Choices, choices. Manuel Pellegrini faces a lot of them in charge of Manchester City this season.
The recently installed manager has a multitude of options at his disposal, with an expensively assembled squad shot through with star quality. Will the Chilean chop and change, play the tinker man? Or will he quickly settle on his preferred starting line-up?
His predecessor in the Etihad Stadium hot seat, Roberto Mancini, settled on a core that steamrollered its way towards the Premier League title in the spring of 2012, but then almost threw it away until Sergio Aguero altered the course of history.
That City side saw Edin Dzeko, Mario Balotelli, Adam Johnson and a few others forced to watch from the bench, but when some star names were still sidelined the season after, the cracks began to appear and Mancini was a goner.
Pellegrini comes with a reputation for good man-management (via The Sun, subscription needed) and he will need it to keep those he leaves out happy this season. So, what might his first-choice side be?
Hart; Zabaleta, Kompany, Nastasic, Clichy; Silva, Fernandinho, Yaya Toure, Navas; Aguero, Dzeko.
In many ways this is, of course, a "perfect world 11." At the time of writing, Matija Nastasic is out with an ankle injury for at least a month, and Aguero is touch-and-go for the start of the season (but not too far beyond) with a knee problem. But it also allows a touch of flexibility.
There has been a feeling that the club’s hierarchy would like all teams at the club, from under-nines up to the seniors, to play 4-3-3 in the way of Barcelona, where chief exec Ferran Soriano and director of football Txiki Begiristain spent several years. But although Pellegrini is their guy, I think he may well go his own way. Mancini did, of course, but the new man is less abrasive, as the Daily Telegraph’s Mark Ogden has reported.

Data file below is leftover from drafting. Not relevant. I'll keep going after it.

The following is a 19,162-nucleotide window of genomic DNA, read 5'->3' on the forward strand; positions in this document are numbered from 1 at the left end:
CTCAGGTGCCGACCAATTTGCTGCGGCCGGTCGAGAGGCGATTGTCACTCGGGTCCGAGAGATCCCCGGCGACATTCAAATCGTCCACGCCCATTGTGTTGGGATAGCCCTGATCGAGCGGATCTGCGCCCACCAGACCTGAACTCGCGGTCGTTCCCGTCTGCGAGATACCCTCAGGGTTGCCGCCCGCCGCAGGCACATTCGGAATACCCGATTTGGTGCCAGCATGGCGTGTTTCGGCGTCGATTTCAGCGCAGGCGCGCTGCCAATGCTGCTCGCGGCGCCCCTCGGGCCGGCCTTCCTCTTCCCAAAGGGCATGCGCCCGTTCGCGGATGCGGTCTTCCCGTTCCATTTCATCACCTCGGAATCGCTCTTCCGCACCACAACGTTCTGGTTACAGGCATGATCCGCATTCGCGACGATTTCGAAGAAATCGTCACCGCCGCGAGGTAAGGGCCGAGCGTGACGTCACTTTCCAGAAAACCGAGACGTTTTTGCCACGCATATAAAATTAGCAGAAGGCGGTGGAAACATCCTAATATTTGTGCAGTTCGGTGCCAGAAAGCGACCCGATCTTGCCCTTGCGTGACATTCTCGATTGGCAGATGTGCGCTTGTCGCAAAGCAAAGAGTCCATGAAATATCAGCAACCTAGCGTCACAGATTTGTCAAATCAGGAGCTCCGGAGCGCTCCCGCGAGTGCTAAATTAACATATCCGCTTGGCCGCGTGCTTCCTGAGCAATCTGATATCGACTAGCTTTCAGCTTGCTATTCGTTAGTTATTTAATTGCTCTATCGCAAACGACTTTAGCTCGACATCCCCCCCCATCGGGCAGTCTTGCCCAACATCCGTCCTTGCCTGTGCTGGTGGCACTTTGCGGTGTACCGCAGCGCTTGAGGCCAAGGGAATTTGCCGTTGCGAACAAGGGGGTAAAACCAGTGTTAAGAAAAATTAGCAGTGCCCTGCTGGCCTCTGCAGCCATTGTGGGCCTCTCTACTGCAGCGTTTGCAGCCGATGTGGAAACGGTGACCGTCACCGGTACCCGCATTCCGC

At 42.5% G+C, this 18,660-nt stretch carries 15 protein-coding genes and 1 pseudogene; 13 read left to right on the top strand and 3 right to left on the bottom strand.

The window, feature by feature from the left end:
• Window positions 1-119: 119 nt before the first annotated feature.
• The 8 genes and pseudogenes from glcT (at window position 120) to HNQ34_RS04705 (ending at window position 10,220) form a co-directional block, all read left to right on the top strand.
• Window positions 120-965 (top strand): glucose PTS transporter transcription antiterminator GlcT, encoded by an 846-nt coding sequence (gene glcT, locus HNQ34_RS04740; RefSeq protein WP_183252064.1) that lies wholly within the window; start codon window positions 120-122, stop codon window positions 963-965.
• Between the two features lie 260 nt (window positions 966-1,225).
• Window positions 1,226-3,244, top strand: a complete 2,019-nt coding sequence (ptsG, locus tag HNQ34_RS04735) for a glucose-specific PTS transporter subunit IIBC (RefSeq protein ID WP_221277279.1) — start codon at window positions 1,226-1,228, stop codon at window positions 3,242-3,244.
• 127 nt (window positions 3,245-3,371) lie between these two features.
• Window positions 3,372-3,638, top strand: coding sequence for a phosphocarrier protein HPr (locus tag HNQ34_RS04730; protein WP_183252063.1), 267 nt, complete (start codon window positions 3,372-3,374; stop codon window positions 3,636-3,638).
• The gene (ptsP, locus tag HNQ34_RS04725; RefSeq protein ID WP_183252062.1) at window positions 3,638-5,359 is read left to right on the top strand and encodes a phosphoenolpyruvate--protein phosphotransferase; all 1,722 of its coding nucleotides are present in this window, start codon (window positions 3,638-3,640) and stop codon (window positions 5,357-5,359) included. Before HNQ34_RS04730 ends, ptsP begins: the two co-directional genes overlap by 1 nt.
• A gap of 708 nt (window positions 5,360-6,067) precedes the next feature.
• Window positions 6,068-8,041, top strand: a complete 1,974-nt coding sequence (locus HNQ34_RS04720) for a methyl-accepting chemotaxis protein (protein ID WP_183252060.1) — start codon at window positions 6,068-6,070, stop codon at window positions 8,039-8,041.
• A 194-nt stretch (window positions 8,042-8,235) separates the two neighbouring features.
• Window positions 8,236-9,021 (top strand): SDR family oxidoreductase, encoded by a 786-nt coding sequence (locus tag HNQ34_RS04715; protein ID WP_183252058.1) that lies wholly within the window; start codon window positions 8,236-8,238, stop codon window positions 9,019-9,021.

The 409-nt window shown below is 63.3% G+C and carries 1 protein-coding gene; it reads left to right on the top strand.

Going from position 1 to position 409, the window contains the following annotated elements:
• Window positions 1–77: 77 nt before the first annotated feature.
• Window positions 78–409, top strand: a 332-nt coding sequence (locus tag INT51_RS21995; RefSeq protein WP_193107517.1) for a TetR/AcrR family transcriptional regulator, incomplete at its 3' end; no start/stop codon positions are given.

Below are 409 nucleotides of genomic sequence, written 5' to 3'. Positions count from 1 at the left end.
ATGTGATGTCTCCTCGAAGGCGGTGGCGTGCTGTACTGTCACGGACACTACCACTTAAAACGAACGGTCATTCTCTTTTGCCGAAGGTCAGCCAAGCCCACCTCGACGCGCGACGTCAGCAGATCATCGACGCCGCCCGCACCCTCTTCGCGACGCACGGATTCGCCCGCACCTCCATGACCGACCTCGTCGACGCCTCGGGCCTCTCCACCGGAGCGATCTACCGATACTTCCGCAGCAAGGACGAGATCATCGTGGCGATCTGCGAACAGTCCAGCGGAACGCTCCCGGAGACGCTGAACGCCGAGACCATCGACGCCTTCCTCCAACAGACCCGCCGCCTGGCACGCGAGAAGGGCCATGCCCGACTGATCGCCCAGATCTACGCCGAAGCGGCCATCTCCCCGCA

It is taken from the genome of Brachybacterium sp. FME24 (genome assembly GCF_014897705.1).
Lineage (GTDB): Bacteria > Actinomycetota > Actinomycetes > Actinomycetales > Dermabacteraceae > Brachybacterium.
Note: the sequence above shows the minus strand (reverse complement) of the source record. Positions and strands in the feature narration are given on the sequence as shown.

Joe Hart is a sure thing, and I think Pablo Zabaleta and Gael Clichy will keep Micah Richards and Aleksandar Kolarov disappointed most of the time, but expect to see Richards mount a strong challenge. Vincent Kompany’s partner will be the unlucky Serbian Nastasic, once he recovers from the injury which he collected on a pitch which evoked fond memories for those of us who can remember the 1970s.
If Fernandinho can get up to speed with the Premier League early on, he will get the nod for the deeper midfield role, allowing Yaya Toure to impose himself and rampage ahead when he can. If Pellegrini goes for 4-2-3-1 then David Silva and Jesus Navas could flank Aguero in the three behind Dzeko.
Going for this option will see the Argentine partner the Bosnian, who looked rejuvenated in preseason. This combination did not always pay off in the past, but there are signs Pellegrini is better equipped to get the best out of Dzeko than Mancini. The Italian plumped for Carlos Tevez’s industriousness when the chips were down, so this is Dzeko’s chance to shine.
Of course, this leaves two expensive signings in Stevan Jovetic and Alvaro Negredo, among others, on the outside looking in, testing Pellegrini’s motivational skills.
Much remains to be discussed, and this is just my suggestion. Will there be a specific team for the Champions League? Will there be a “horses for courses” side against physical opponents? What about Samir Nasri? The youngsters?
This is just a jumping-off point so get debating—and we’ll review once the season actually starts!